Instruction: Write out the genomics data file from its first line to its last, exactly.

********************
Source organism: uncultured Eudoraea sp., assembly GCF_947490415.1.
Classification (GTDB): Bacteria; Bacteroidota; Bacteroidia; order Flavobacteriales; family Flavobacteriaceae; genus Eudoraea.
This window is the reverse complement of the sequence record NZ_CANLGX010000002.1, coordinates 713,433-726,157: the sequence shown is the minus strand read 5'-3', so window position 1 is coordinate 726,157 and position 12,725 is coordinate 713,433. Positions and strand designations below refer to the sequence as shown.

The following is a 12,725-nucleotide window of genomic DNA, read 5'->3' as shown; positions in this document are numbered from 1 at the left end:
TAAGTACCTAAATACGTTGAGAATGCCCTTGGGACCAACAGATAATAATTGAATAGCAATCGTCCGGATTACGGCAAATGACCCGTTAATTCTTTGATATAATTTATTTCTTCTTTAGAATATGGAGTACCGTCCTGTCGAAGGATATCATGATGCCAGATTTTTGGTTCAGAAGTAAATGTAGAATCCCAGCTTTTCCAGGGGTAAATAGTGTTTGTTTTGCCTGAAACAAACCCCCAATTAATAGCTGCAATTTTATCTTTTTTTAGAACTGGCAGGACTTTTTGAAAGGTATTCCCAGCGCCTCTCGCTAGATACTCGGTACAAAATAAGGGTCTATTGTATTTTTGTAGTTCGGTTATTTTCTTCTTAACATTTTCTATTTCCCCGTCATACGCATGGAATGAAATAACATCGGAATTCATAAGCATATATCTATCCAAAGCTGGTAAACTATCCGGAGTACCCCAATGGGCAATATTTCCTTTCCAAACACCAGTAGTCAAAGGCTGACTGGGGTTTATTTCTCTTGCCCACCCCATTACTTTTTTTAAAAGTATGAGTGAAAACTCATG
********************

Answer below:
Source organism: uncultured Eudoraea sp., assembly GCF_947490415.1.
Classification (GTDB): Bacteria; Bacteroidota; Bacteroidia; order Flavobacteriales; family Flavobacteriaceae; genus Eudoraea.
This window is the reverse complement of the sequence record NZ_CANLGX010000002.1, coordinates 713,433-726,157: the sequence shown is the minus strand read 5'-3', so window position 1 is coordinate 726,157 and position 12,725 is coordinate 713,433. Positions and strand designations below refer to the sequence as shown.

The following is a 12,725-nucleotide window of genomic DNA, read 5'->3' as shown; positions in this document are numbered from 1 at the left end:
TAAGTACCTAAATACGTTGAGAATGCCCTTGGGACCAACAGATAATAATTGAATAGCAATCGTCCGGATTACGGCAAATGACCCGTTAATTCTTTGATATAATTTATTTCTTCTTTAGAATATGGAGTACCGTCCTGTCGAAGGATATCATGATGCCAGATTTTTGGTTCAGAAGTAAATGTAGAATCCCAGCTTTTCCAGGGGTAAATAGTGTTTGTTTTGCCTGAAACAAACCCCCAATTAATAGCTGCAATTTTATCTTTTTTTAGAACTGGCAGGACTTTTTGAAAGGTATTCCCAGCGCCTCTCGCTAGATACTCGGTACAAAATAAGGGTCTATTGTATTTTTGTAGTTCGGTTATTTTCTTCTTAACATTTTCTATTTCCCCGTCATACGCATGGAATGAAATAACATCGGAATTCATAAGCATATATCTATCCAAAGCTGGTAAACTATCCGGAGTACCCCAATGGGCAATATTTCCTTTCCAAACACCAGTAGTCAAAGGCTGACTGGGGTTTATTTCTCTTGCCCACCCCATTACTTTTTTTAAAAGTATGAGTGAAAACTCATG